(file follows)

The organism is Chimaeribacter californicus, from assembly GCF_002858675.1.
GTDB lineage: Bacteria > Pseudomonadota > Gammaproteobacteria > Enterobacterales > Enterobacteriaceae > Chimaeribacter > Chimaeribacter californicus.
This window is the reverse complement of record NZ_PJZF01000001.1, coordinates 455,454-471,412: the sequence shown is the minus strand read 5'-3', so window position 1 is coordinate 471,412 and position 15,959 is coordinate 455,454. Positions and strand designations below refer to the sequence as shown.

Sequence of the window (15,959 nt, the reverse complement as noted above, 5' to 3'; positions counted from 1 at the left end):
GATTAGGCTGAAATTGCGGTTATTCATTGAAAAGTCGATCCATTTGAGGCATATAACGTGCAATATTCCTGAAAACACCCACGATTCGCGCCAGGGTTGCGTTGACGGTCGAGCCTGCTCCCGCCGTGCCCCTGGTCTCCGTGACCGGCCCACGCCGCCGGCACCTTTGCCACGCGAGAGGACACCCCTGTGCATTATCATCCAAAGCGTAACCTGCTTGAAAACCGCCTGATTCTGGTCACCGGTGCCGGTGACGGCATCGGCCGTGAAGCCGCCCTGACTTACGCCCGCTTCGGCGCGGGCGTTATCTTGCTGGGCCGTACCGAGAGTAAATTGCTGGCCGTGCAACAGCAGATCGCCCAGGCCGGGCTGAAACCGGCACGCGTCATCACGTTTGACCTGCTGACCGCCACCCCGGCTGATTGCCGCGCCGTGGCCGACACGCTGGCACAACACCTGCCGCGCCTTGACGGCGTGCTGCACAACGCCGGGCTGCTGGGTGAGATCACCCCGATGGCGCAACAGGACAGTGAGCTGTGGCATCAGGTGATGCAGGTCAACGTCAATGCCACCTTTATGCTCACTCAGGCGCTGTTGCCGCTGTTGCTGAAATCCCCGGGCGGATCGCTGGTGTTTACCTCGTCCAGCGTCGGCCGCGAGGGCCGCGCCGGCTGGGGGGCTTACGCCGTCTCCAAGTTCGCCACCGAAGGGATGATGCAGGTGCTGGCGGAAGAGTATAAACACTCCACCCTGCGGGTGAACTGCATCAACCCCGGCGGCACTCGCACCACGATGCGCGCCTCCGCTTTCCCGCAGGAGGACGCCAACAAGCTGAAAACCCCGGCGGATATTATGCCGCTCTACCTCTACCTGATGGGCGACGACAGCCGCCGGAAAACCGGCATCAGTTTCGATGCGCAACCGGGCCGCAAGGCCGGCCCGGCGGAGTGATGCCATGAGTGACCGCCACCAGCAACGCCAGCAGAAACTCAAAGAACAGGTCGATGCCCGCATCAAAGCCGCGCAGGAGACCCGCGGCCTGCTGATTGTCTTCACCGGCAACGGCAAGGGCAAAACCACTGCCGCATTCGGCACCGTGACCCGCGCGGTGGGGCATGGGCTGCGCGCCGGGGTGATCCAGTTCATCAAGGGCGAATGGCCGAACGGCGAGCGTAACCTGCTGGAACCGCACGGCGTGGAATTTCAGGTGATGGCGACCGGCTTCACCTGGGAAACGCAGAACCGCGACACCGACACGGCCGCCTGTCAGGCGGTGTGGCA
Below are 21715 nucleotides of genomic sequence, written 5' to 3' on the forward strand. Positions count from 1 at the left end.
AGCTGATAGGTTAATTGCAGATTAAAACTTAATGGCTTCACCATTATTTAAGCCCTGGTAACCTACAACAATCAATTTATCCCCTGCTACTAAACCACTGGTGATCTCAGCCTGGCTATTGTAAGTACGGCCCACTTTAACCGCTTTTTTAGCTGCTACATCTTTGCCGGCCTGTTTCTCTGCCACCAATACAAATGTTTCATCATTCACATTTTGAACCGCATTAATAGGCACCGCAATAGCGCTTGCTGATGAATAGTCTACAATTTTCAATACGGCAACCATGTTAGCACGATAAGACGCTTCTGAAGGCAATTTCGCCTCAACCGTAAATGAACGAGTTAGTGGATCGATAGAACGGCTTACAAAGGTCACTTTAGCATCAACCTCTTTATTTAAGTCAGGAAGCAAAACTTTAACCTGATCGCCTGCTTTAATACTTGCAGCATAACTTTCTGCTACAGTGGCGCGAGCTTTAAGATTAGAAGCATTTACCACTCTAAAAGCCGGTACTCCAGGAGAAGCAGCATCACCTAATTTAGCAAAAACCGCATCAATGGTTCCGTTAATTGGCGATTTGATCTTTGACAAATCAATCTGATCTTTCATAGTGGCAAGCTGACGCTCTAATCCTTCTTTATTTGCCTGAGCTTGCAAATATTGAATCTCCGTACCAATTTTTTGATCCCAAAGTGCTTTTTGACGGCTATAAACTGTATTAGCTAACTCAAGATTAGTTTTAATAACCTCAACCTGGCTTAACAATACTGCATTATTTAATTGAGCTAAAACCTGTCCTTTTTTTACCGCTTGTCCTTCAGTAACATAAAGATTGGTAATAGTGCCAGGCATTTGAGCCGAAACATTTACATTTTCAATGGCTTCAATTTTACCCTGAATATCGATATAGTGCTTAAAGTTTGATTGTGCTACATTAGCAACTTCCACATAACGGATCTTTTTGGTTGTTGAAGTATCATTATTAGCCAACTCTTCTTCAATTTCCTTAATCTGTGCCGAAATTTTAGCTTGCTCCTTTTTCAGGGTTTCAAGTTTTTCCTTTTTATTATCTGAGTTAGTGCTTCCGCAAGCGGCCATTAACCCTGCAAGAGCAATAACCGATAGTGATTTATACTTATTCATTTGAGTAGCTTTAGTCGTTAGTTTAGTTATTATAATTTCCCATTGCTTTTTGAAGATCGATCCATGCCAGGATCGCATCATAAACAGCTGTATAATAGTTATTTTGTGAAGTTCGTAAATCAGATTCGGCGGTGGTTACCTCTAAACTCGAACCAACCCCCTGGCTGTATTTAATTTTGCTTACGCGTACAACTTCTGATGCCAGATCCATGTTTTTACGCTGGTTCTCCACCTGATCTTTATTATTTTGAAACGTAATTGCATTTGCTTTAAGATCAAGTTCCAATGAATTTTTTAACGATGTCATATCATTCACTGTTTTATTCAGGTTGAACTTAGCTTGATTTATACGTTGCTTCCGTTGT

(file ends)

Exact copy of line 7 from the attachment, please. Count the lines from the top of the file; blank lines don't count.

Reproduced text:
AGCTGATAGGTTAATTGCAGATTAAAACTTAATGGCTTCACCATTATTTAAGCCCTGGTAACCTACAACAATCAATTTATCCCCTGCTACTAAACCACTGGTGATCTCAGCCTGGCTATTGTAAGTACGGCCCACTTTAACCGCTTTTTTAGCTGCTACATCTTTGCCGGCCTGTTTCTCTGCCACCAATACAAATGTTTCATCATTCACATTTTGAACCGCATTAATAGGCACCGCAATAGCGCTTGCTGATGAATAGTCTACAATTTTCAATACGGCAACCATGTTAGCACGATAAGACGCTTCTGAAGGCAATTTCGCCTCAACCGTAAATGAACGAGTTAGTGGATCGATAGAACGGCTTACAAAGGTCACTTTAGCATCAACCTCTTTATTTAAGTCAGGAAGCAAAACTTTAACCTGATCGCCTGCTTTAATACTTGCAGCATAACTTTCTGCTACAGTGGCGCGAGCTTTAAGATTAGAAGCATTTACCACTCTAAAAGCCGGTACTCCAGGAGAAGCAGCATCACCTAATTTAGCAAAAACCGCATCAATGGTTCCGTTAATTGGCGATTTGATCTTTGACAAATCAATCTGATCTTTCATAGTGGCAAGCTGACGCTCTAATCCTTCTTTATTTGCCTGAGCTTGCAAATATTGAATCTCCGTACCAATTTTTTGATCCCAAAGTGCTTTTTGACGGCTATAAACTGTATTAGCTAACTCAAGATTAGTTTTAATAACCTCAACCTGGCTTAACAATACTGCATTATTTAATTGAGCTAAAACCTGTCCTTTTTTTACCGCTTGTCCTTCAGTAACATAAAGATTGGTAATAGTGCCAGGCATTTGAGCCGAAACATTTACATTTTCAATGGCTTCAATTTTACCCTGAATATCGATATAGTGCTTAAAGTTTGATTGTGCTACATTAGCAACTTCCACATAACGGATCTTTTTGGTTGTTGAAGTATCATTATTAGCCAACTCTTCTTCAATTTCCTTAATCTGTGCCGAAATTTTAGCTTGCTCCTTTTTCAGGGTTTCAAGTTTTTCCTTTTTATTATCTGAGTTAGTGCTTCCGCAAGCGGCCATTAACCCTGCAAGAGCAATAACCGATAGTGATTTATACTTATTCATTTGAGTAGCTTTAGTCGTTAGTTTAGTTATTATAATTTCCCATTGCTTTTTGAAGATCGATCCATGCCAGGATCGCATCATAAACAGCTGTATAATAGTTATTTTGTGAAGTTCGTAAATCAGATTCGGCGGTGGTTACCTCTAAACTCGAACCAACCCCCTGGCTGTATTTAATTTTGCTTACGCGTACAACTTCTGATGCCAGATCCATGTTTTTACGCTGGTTCTCCACCTGATCTTTATTATTTTGAAACGTAATTGCATTTGCTTTAAGATCAAGTTCCAATGAATTTTTTAACGATGTCATATCATTCACTGTTTTATTCAGGTTGAACTTAGCTTGATTTATACGTTGCTTCCGTTGT